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Crypto ambassador faces industry

President Clinton's newly appointed special envoy for cryptography, David Aaron, makes his first public appearance before the encryption industry at the RSA Data Security conference.

SAN FRANCISCO--Speaking today for the first time before the encryption industry, President Clinton's special envoy for cryptography, David Aaron, reiterated the administration's party line and clarified the role he will play as the White House point man on encryption.

In his address to the RSA Data Security conference here, Aaron didn't provide any surprises but simply outlined the main tenets of the Clinton Administration's encryption export policy. He reconfirmed the government's commitment to a global key management system, a system that would let encryption software vendors increase the potency of their technology while allowing law enforcement to get at encrypted messages.

Aaron was appointed to his current post as part of a recently implemented set of regulations that make up Clinton's encryption policy. He said today that his job is to persuade other countries to copy U.S. regulations on encryption--with the goal of building an international key management system.

But he is also widely seen as the White House's domestic representative on encryption. As the White House has argued all along, Aaron said today that key management balances the need for individual privacy with concerns about online crime, pointing to several cases in which encryption has been used to aid or conceal criminal activity.

So far, Clinton's position has not proven popular with the encryption industry. CEOs for many of the major security technology companies have argued that Clinton's rules on how to implement a key management system put too much of the burden on private companies and will impede the growth of the American encryption industry and e-commerce overall.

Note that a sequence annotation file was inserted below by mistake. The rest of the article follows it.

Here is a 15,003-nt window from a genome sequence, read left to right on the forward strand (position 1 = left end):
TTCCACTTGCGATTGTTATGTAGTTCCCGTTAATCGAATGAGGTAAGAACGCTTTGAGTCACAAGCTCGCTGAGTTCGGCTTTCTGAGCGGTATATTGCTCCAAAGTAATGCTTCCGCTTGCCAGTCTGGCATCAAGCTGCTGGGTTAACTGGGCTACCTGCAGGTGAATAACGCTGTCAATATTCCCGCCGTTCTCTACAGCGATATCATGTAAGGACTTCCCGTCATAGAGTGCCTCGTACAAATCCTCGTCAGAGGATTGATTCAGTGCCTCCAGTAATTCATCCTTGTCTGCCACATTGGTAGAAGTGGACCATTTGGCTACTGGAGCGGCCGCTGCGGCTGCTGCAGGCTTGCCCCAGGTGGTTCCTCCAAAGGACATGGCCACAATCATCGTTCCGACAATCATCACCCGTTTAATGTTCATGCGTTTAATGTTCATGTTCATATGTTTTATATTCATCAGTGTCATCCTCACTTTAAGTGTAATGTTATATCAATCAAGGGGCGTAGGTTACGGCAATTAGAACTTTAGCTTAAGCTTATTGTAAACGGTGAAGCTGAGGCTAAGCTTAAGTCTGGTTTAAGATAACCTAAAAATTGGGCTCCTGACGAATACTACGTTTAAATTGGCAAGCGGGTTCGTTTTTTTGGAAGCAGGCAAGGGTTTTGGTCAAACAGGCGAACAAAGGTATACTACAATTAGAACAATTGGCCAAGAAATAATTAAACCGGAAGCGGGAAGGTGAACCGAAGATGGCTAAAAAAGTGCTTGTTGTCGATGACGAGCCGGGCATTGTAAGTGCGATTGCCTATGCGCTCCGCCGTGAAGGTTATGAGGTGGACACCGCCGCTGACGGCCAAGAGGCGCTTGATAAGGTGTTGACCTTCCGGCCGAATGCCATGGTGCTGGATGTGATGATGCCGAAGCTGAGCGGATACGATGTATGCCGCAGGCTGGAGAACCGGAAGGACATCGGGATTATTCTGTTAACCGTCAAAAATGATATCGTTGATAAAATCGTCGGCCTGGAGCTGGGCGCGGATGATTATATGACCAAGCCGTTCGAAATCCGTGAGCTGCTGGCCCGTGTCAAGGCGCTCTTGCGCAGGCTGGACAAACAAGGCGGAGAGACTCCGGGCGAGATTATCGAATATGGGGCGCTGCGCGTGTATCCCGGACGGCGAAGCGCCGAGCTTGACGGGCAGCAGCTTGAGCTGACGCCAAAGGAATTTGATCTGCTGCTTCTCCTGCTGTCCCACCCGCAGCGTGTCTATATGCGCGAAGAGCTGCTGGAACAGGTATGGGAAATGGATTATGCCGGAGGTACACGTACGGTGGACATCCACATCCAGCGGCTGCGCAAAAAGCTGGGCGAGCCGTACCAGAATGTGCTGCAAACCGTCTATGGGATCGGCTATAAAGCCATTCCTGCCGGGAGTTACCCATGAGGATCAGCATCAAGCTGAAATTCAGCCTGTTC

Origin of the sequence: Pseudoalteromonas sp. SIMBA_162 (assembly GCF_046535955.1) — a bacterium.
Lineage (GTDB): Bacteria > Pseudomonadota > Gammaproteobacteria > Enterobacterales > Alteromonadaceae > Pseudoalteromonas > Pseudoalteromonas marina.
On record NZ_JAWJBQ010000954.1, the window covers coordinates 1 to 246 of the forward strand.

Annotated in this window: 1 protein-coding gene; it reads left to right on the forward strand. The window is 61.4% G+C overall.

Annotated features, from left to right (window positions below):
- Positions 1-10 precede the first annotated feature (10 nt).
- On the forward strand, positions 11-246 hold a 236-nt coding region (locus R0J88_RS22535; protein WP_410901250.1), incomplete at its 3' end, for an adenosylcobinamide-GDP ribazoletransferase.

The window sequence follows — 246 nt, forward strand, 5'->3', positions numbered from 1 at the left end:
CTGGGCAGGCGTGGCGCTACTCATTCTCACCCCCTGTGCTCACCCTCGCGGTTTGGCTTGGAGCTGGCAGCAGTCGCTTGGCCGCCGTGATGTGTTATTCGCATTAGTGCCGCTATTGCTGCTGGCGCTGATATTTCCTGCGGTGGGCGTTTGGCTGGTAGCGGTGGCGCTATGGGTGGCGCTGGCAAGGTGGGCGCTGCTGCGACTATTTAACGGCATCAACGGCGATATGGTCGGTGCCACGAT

Nevertheless, even the most ardent critics of mandatory key management took Aaron's appearance today as a good sign.

"It's important to have an emissary on cryptography, one voice that can speak for the administration," said conference host and RSA President Jim Bidzos as part of his introduction of Aaron.

Members of the audience agreed.

"We're happy that he's making himself available and that he's interested in really understanding the technology," said Peter Harter, public policy counsel for Netscape Communications. According to Harter, Aaron spent Monday meeting with the executives of several Silicon Valley companies.

Aaron wasn't the only government representative to show up at this week's conference. Before Aaron's speech this morning, four Congressmen spoke via satellite to voice their opposition to mandatory key management systems. They said they understood the need for security but argued that encryption was the solution, not the problem.

"It's a great tool for fighting crime," said Representative Bob Goodlatte (R-Virginia), echoing last year's National Research Council report which recommended encryption as the best way to secure networks and data from criminal attack. Rep. Goodlatte will re-introduce his Security and Freedom through Encryption (SAFE) Act in the House this year.

Three senators also appeared to announce the reintroduction of the Pro-Code bill, which also seeks to outlaw mandatory key storage. Pro-Code gained the bipartisan support of several key senators last year but did not make it to a full Senate vote.

"This is strictly a non-partisan issue," said the bill's main sponsor, Conrad Burns (R-Montana), who appeared with Pro-Code co-sponsors Patrick Leahy (D-Vermont) and Ron Wyden (D-Oregon). "All administrations, Democrat or Republican, have taken the same stand."

Much of the encryption industry gathered here would like to see the Pro-Code bill pass, an event that would make much of Clinton's new regulations obsolete. Knowing he was not playing in front of a home crowd, Aaron began his speech by making fun of himself.

"I wonder if I'm not the anybody that everybody chose for the job nobody wanted," Aaron joked.

He also stressed that he doesn't like being called the "crypto czar," a moniker that implies that he exercises complete control over the policy process. "For one thing, I'm mindful of what happened to the real czar," Aaron said.

Aaron is also the permanent ambassador to the Organization for Economic Cooperation and Development based in Paris. The OECD, with 29 member countries, is due to release its own non-binding policy guidelines for encryption this spring.

Aaron can be expected to make future appearances as the debate over the Pro-Code and SAFE bills heats up. If Capitol Hill passes either bill, the president is expected to veto it, and Congress would then need a difficult two-thirds majority to override the veto.

Photo by Donald R. Winslow